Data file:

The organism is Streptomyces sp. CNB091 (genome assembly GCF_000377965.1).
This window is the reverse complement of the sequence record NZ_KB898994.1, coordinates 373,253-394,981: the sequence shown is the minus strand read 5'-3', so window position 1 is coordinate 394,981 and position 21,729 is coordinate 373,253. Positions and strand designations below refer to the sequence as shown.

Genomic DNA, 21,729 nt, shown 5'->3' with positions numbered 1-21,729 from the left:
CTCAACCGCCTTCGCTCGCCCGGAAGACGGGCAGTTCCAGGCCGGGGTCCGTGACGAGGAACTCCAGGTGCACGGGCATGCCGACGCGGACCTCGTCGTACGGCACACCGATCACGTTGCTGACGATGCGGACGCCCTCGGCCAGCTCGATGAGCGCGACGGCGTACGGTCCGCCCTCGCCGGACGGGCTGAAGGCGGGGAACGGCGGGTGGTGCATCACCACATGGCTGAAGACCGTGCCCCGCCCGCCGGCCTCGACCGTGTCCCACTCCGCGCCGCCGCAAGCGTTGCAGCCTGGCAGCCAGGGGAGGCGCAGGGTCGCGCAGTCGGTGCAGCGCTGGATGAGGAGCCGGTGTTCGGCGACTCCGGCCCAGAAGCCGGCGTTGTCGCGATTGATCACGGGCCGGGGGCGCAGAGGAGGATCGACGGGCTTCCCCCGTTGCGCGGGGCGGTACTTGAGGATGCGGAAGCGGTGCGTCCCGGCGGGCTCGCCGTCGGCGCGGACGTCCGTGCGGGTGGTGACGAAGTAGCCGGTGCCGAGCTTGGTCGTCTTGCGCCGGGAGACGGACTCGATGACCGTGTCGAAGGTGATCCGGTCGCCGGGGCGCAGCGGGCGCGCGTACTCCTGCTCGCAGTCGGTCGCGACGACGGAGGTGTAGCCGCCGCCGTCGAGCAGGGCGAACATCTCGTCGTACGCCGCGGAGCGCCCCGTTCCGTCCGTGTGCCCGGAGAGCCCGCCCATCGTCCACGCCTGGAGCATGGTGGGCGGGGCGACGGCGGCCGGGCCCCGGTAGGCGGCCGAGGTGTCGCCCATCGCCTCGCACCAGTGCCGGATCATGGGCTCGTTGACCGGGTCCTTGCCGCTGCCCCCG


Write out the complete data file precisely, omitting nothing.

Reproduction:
The organism is Streptomyces sp. CNB091 (genome assembly GCF_000377965.1).
This window is the reverse complement of the sequence record NZ_KB898994.1, coordinates 373,253-394,981: the sequence shown is the minus strand read 5'-3', so window position 1 is coordinate 394,981 and position 21,729 is coordinate 373,253. Positions and strand designations below refer to the sequence as shown.

Genomic DNA, 21,729 nt, shown 5'->3' with positions numbered 1-21,729 from the left:
CTCAACCGCCTTCGCTCGCCCGGAAGACGGGCAGTTCCAGGCCGGGGTCCGTGACGAGGAACTCCAGGTGCACGGGCATGCCGACGCGGACCTCGTCGTACGGCACACCGATCACGTTGCTGACGATGCGGACGCCCTCGGCCAGCTCGATGAGCGCGACGGCGTACGGTCCGCCCTCGCCGGACGGGCTGAAGGCGGGGAACGGCGGGTGGTGCATCACCACATGGCTGAAGACCGTGCCCCGCCCGCCGGCCTCGACCGTGTCCCACTCCGCGCCGCCGCAAGCGTTGCAGCCTGGCAGCCAGGGGAGGCGCAGGGTCGCGCAGTCGGTGCAGCGCTGGATGAGGAGCCGGTGTTCGGCGACTCCGGCCCAGAAGCCGGCGTTGTCGCGATTGATCACGGGCCGGGGGCGCAGAGGAGGATCGACGGGCTTCCCCCGTTGCGCGGGGCGGTACTTGAGGATGCGGAAGCGGTGCGTCCCGGCGGGCTCGCCGTCGGCGCGGACGTCCGTGCGGGTGGTGACGAAGTAGCCGGTGCCGAGCTTGGTCGTCTTGCGCCGGGAGACGGACTCGATGACCGTGTCGAAGGTGATCCGGTCGCCGGGGCGCAGCGGGCGCGCGTACTCCTGCTCGCAGTCGGTCGCGACGACGGAGGTGTAGCCGCCGCCGTCGAGCAGGGCGAACATCTCGTCGTACGCCGCGGAGCGCCCCGTTCCGTCCGTGTGCCCGGAGAGCCCGCCCATCGTCCACGCCTGGAGCATGGTGGGCGGGGCGACGGCGGCCGGGCCCCGGTAGGCGGCCGAGGTGTCGCCCATCGCCTCGCACCAGTGCCGGATCATGGGCTCGTTGACCGGGTCCTTGCCGCTGCCCCCG